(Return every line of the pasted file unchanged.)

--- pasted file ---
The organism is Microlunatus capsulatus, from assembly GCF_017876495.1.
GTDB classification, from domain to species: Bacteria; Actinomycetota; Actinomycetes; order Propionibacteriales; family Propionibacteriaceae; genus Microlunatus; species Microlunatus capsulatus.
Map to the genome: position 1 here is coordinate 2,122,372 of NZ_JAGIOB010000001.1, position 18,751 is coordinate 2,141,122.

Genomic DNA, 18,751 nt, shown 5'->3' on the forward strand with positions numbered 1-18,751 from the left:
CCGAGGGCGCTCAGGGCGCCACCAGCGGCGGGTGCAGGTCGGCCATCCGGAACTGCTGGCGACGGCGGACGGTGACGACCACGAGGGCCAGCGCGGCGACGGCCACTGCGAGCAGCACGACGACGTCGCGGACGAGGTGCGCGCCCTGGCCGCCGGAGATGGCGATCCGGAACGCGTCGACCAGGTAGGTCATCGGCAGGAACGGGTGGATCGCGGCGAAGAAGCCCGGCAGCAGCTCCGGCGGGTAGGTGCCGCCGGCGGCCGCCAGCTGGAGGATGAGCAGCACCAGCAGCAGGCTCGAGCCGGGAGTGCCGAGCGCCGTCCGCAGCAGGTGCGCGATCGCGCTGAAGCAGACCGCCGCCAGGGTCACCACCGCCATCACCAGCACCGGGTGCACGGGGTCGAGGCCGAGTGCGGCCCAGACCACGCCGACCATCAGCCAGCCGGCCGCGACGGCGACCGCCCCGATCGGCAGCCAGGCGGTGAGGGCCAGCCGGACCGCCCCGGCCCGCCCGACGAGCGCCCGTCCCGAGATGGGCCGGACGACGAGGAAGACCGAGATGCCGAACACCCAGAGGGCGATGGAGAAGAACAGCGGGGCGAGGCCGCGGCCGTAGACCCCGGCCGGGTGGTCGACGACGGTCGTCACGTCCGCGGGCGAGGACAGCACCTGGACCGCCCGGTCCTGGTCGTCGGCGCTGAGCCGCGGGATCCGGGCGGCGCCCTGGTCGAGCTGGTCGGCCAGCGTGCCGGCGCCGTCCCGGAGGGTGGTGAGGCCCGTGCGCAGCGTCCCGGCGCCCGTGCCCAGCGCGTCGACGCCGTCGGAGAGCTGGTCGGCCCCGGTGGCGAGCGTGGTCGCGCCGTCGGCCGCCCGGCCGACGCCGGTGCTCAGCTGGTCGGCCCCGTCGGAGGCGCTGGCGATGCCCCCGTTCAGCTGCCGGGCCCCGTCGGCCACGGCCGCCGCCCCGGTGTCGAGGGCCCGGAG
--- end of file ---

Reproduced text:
The organism is Microlunatus capsulatus, from assembly GCF_017876495.1.
GTDB classification, from domain to species: Bacteria; Actinomycetota; Actinomycetes; order Propionibacteriales; family Propionibacteriaceae; genus Microlunatus; species Microlunatus capsulatus.
Map to the genome: position 1 here is coordinate 2,122,372 of NZ_JAGIOB010000001.1, position 18,751 is coordinate 2,141,122.

Genomic DNA, 18,751 nt, shown 5'->3' on the forward strand with positions numbered 1-18,751 from the left:
CCGAGGGCGCTCAGGGCGCCACCAGCGGCGGGTGCAGGTCGGCCATCCGGAACTGCTGGCGACGGCGGACGGTGACGACCACGAGGGCCAGCGCGGCGACGGCCACTGCGAGCAGCACGACGACGTCGCGGACGAGGTGCGCGCCCTGGCCGCCGGAGATGGCGATCCGGAACGCGTCGACCAGGTAGGTCATCGGCAGGAACGGGTGGATCGCGGCGAAGAAGCCCGGCAGCAGCTCCGGCGGGTAGGTGCCGCCGGCGGCCGCCAGCTGGAGGATGAGCAGCACCAGCAGCAGGCTCGAGCCGGGAGTGCCGAGCGCCGTCCGCAGCAGGTGCGCGATCGCGCTGAAGCAGACCGCCGCCAGGGTCACCACCGCCATCACCAGCACCGGGTGCACGGGGTCGAGGCCGAGTGCGGCCCAGACCACGCCGACCATCAGCCAGCCGGCCGCGACGGCGACCGCCCCGATCGGCAGCCAGGCGGTGAGGGCCAGCCGGACCGCCCCGGCCCGCCCGACGAGCGCCCGTCCCGAGATGGGCCGGACGACGAGGAAGACCGAGATGCCGAACACCCAGAGGGCGATGGAGAAGAACAGCGGGGCGAGGCCGCGGCCGTAGACCCCGGCCGGGTGGTCGACGACGGTCGTCACGTCCGCGGGCGAGGACAGCACCTGGACCGCCCGGTCCTGGTCGTCGGCGCTGAGCCGCGGGATCCGGGCGGCGCCCTGGTCGAGCTGGTCGGCCAGCGTGCCGGCGCCGTCCCGGAGGGTGGTGAGGCCCGTGCGCAGCGTCCCGGCGCCCGTGCCCAGCGCGTCGACGCCGTCGGAGAGCTGGTCGGCCCCGGTGGCGAGCGTGGTCGCGCCGTCGGCCGCCCGGCCGACGCCGGTGCTCAGCTGGTCGGCCCCGTCGGAGGCGCTGGCGATGCCCCCGTTCAGCTGCCGGGCCCCGTCGGCCACGGCCGCCGCCCCGGTGTCGAGGGCCCGGAG